There are new polls out showing Ben Carson as the leader in Iowa at the moment. None of this means anything as there are loads of examples where candidate X lead three months out and failed to get single digit support in the actual caucuses. Ben Carson could say something batty like evolution is the work of Satan and everything changes. I have nothing for or against Carson, I’m just pointing out that these polls are meaningless.
But, it does raise the age old question about Iowa. Why do they go first? Iowa is not very representative of the country. Iowa, for example, is 2.6% black, while America is 13% black. It has a family formation rate similar to Texas, but votes like Connecticut. Similarly, it has church attendance similar to Tennessee, but votes for pro-abortion candidates. Iowa is a very weird state.
If I’m running the GOP, I’d want a state that is typical of my voting base to kick off the season. Virginia would be a good example as it is usually Republican and conservative, but it’s not Utah. They will vote Democrat and parts of the state are fairly loony so it has a good mix. The best solution would be to have a group of states vote first and pick the states that hover around the political center, like Missouri, Indiana, Pennsylvania and Ohio.
Thinking about it reminded me of a previous post about how the country would look post break up. America is becoming two ships passing in the night with most areas solidly in one camp or the other. It occurred to me that both parties are collapsing largely because they are out of sync with the balkanization of the country, even though both parties are responsible for it.
If you travel around the country, it is clear that Arlington Texas is in a different country from Arlington Massachusetts. On the other hand, Portland Oregon is not a lot different from Portland Maine. It’s a big country with distinct regional cultures and sensibilities. The parties would be wise to take advantage of this to produce leadership and nominees that represent a broader segment of the country.
I’m thinking about this great map from the book American Nations.
We have roughly five regions in the country. New France, El Norte and New Netherland are too small to make this work so I’m sticking with the big five. If we divide the states into five buckets and have each vote for the presidential nominee as a block, then it forces the candidate to appeal to at least three regions of the country.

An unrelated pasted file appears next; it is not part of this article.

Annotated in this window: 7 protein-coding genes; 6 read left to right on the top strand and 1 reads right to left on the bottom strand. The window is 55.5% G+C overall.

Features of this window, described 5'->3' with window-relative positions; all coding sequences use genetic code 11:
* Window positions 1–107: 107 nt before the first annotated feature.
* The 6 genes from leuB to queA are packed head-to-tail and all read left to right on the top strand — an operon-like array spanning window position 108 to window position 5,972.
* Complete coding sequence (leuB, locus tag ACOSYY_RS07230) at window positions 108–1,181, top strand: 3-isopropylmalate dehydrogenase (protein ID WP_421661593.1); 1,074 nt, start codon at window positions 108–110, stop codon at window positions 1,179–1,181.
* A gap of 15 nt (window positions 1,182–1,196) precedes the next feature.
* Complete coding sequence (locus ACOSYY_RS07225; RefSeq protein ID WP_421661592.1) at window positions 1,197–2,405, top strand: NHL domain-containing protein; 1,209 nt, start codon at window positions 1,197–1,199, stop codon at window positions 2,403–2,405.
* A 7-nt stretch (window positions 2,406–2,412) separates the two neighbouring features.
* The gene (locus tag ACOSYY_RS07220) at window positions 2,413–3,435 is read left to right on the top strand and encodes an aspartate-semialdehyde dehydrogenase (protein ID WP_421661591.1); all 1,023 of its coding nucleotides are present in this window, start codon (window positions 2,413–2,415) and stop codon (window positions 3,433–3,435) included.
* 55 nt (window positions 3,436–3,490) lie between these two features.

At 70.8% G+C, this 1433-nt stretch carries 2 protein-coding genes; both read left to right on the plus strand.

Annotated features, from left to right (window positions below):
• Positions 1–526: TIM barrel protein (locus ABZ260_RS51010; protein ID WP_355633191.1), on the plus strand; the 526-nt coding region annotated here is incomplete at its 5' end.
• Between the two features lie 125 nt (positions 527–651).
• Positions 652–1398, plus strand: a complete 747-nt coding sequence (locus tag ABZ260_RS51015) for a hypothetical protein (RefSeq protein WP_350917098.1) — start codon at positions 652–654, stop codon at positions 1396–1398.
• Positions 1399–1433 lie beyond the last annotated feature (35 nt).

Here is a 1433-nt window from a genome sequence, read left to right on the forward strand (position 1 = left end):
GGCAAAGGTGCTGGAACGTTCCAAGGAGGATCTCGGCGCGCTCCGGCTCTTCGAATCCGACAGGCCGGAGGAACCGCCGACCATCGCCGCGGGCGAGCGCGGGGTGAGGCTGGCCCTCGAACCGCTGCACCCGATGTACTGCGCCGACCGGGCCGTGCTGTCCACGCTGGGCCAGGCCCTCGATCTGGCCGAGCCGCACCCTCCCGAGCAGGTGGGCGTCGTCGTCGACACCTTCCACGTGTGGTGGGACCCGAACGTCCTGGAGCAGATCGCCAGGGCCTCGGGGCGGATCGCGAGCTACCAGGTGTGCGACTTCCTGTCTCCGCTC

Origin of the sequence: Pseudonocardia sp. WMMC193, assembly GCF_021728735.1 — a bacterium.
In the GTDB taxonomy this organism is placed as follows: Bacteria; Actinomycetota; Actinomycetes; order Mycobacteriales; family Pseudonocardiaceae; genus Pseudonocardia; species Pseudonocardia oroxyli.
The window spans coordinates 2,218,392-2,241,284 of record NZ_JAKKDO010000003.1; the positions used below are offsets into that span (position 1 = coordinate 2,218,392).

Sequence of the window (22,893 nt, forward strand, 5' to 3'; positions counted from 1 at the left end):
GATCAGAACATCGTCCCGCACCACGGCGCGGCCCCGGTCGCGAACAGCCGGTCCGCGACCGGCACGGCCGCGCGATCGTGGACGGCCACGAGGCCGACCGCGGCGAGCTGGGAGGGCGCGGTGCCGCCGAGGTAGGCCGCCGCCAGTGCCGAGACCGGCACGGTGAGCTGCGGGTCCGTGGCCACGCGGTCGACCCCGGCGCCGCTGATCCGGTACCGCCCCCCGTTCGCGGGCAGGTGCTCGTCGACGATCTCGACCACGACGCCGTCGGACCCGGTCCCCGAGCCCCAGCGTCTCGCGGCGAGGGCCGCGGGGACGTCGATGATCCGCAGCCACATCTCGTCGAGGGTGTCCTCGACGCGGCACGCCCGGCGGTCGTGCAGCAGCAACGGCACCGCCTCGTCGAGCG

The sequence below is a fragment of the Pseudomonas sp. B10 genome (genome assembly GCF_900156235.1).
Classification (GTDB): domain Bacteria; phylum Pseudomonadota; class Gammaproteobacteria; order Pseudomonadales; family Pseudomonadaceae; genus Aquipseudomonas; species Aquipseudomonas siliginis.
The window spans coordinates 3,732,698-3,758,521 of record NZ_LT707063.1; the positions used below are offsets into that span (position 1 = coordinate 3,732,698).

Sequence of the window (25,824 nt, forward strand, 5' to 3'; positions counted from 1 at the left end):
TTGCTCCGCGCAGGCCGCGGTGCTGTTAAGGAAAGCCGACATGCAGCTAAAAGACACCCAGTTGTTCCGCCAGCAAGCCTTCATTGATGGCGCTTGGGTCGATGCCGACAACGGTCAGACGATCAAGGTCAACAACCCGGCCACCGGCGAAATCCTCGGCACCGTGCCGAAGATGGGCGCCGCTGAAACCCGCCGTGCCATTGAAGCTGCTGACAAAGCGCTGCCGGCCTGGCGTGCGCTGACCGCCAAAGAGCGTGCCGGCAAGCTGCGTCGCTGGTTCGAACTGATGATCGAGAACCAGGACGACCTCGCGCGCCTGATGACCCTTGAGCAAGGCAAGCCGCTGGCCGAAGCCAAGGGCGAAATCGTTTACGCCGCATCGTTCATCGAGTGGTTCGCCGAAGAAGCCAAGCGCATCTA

The obvious flaw is that one or two regions could have a hometown favorite and you end up with no candidate getting three regions so this regional vote has to be an over layer on the state by state system. Currently, the states send delegates to the convention based on the makeup of their congressional delegation. Then there are a bunch of extra delegates so the party leaders can put their thumb the scale.
My thinking is you have regional delegates that are awarded to candidates that win the popular election in the regions. A candidate that won the most votes in Yankeedom, for example, would get all of those regional delegates, even if they only won Mass and Connecticut. Similarly, winning California by a few points, could still mean losing the region if the other candidate wins the other states by big margins.
The idea is not to create national candidates, but to create nominees that think regionally and strategically. Crafting a campaign that appeals to The Midlands, Appalachia and the South is not just going to win the nomination, but it will make for a winning general election campaign, at least for the Republicans. It also breaks their nominees free from trying to appeal to primary voters in the Northeast who will never vote for them in the general.
Obviously, I have no spent a lot of time thinking it through, but I’m thinking that the current situation is headed for a bad place. The GOP is dumpster fire of a party, as we see with the struggle to find a new Speaker of the House. If a welfare state technocrat from Wisconsin is the bets they can do, it may be time to disband and try something else.